Class Work for "Reeling in Your Readers"
Lesson 5-exercise / speech patterns
I finally settled on a cup of tea in the local Country Fair store. There are tables in the front near the registers and it is a gathering place for coffee drinkers in a nearby community. An excellent place to observe people walking in and out; speaking to each other and the clerks.
1. Drawl - Usually used by a male sometimes with a smile on his face with a flirtatious manner. I could use this for a character with lots of confidence in his own abilities.
2. Chipper - Used by people who are energetic. This type of speech could be used to create a young character with energy.
3. Monotonous - Used by clerks who are pushing customers through the line as quickly as possible. Creating a character in a store clerking or a person servicing a line of people for some reason would be a use for spinning this type of speech pattern.
4. Precise - Used by people counting money out loud. This can be loud or soft; a character might use it when explaining some situation.
5. Sarcastically Uninspired - Used when explaining something to someone who should already know the answer. Might be used by a teaching character to a student.
6. Repetition - Used in similar circumstances as Monotonous but with more emphasis because of a circumstance. I once saw a teacher standing behind a pupil tapping a pencil lightly on his shoulder repeating a math formula over and over, while the student bowing his head wrote on paper. A created character under these circumstances, would also be precise.
7. Yogurt throat - Vibrations from the throat or lowering the tone of the voice as the speech continues - This could be caused by the throat coating from extreme use of yogurt or by flem in the throat from a cold. If a character is created from this type of speech pattern, explanations of why they speak this way would be included in the profile of the character.
8. Nasal - Caused from nose formations or forcing air through the nose during speech. Used by characters who are rushed or cold or have a deformity in the facial features.
9. Lack of emotion - Used by psychotic people. Use this when creating a character who has crime on their mind or just does not care how they appear to others.
10. Shy silence - someone who does not respond when spoken to or only says one word responses, when necessary. Creating a character with this speech pattern would fit a child or an adult who is careful of how they address other adults.
I became very interested in this when I figured out what the exercise was revealing. It should reside in Character profiling.
Lesson 5 - Assignment
Clumps of snow flew from their boots as Megan and Bea kicked them against the house wall. Then they entered the house.
“What the heck was happening out there Bea?” Megan placed a booted foot into the boot jack and tugged to release her foot from the tall boot.
“I’ve been watching TV coverage on the weather channel. This storm reaches clear across the state. Route eighty is closed and people are being warned to take shelter. The plows can’t keep up with the snow. Back roads are closing. Stores are closing, even all night gas stations are closed. It's a very dangerous situation.” Bea crossed her arms and rubbed her hands up and down each arm. She was still shuttering with cold.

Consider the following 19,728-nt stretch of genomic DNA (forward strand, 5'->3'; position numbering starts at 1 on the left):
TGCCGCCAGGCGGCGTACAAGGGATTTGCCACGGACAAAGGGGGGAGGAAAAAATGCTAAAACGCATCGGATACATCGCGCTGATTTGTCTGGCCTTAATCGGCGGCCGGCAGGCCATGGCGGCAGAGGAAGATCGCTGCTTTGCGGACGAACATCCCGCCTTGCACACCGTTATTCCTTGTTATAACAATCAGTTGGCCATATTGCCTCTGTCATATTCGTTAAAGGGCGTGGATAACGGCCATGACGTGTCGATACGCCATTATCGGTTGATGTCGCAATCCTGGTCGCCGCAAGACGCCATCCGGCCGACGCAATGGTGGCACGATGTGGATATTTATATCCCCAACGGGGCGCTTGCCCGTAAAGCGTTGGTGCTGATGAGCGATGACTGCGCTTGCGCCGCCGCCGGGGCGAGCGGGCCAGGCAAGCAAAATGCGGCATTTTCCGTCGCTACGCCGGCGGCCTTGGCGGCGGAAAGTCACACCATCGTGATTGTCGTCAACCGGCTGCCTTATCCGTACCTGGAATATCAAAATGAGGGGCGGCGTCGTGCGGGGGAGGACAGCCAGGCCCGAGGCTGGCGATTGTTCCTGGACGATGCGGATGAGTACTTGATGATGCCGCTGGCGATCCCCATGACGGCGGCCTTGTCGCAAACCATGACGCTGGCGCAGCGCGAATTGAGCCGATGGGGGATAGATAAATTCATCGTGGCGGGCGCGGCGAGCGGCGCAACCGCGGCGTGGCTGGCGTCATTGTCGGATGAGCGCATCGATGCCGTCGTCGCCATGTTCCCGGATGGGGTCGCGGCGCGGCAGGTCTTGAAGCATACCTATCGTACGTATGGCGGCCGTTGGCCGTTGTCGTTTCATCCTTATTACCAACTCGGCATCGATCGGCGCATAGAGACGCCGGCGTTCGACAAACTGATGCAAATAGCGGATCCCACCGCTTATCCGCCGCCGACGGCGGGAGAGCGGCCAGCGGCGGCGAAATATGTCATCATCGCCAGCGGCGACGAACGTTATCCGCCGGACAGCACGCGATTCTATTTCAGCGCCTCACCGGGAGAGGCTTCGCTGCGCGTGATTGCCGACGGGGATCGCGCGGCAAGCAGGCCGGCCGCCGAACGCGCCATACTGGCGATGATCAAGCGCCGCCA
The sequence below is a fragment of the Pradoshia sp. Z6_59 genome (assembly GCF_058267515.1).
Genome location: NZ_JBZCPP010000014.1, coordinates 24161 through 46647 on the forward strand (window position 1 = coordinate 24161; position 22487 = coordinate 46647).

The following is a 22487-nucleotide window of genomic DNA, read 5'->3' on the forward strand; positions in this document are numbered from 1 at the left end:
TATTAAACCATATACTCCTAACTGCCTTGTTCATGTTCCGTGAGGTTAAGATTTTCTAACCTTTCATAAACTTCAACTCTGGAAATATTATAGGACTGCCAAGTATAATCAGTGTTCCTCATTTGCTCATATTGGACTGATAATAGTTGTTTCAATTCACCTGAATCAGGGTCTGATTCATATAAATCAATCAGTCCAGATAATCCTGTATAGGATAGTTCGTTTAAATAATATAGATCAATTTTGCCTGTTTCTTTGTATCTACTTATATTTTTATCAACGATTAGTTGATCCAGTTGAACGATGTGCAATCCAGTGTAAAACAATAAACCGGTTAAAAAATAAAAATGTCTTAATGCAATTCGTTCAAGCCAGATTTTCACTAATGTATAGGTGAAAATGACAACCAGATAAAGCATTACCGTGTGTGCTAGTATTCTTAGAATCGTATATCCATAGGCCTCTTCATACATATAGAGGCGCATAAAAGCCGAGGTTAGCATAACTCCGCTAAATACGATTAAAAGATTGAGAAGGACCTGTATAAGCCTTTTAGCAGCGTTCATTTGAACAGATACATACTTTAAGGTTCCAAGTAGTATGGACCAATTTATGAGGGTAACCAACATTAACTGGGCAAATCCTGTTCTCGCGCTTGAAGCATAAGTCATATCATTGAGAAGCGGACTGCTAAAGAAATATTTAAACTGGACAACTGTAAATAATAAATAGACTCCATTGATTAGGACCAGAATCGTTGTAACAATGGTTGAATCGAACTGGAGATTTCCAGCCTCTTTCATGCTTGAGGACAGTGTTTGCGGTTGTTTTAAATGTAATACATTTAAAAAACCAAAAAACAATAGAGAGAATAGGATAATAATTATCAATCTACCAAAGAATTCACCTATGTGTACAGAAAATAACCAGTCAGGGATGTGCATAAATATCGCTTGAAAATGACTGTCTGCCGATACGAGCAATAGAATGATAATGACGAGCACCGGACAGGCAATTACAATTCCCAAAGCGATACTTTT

Megan shuffled around the floor looking behind the clutter of boots by the wall. “Where are my slippers? These feet need heat.”
Bea walked into the kitchen. Grabbing her cell phone off a counter she punched in Janet Lyndon’s number. The phone gave out a constant burring, burring without an answer. Then it went to voice mail. Bea left her number and an urgent, "Call me" as a message. “No. Answer I’ll try again later if she doesn't call.”
“who you calling?”
“Goody Brown Girl was suppose to ship yesterday but the van did not show up to get her. The information about the van and shipping company are on the schedule in the tack office.” Megan started pulling mugs out of the cupboard. She yelled into the living room. “Neil do you want hot chocolate?”
“No. I got coffee just a few minutes ago.”
Bea filled the singing kettle with hot water and started it heating on the stove. “O.K. I knew that. Langdon sent in this local hauler to pick her up without telling me. Did you see the official authorization papers?”
“Well he walked into the barn waving a typed letter signed by Eva that said to release Goody to him because she needed to get her to the vet stable ASAP in order to secure a stall with the Vet. So, I loaded her into the trailer. He was pushy and rude. Because of the storm I thought it was necessary to move quickly.”
“Don’t ever make a move like that again unless I give the go ahead.” Bea picked up the cup of hot cocoa she was mixing, “Ouch, this cup is hot! The snow I fell in melted all over me. I’m soaked. I’m going to my room to change.” She walked out of the kitchen blowing on her burned fingers turning down the hall toward the bedrooms.
When Megan walked into the room, Neil was reading a newspaper. His coffee cup sat next to him, on a lamp stand.
Megan dashed back into the kitchen to grab a few napkins. She handed one to Neil. “Better put something under that cup before Bea sees it.”
Neil looked up in surprise but took a napkin and placed it under his cup. “Okaaaaay.”
Megan picked up the controller, pointed it at the TV impatiently flicking her wrist. “Wow look at the mess on the highway!”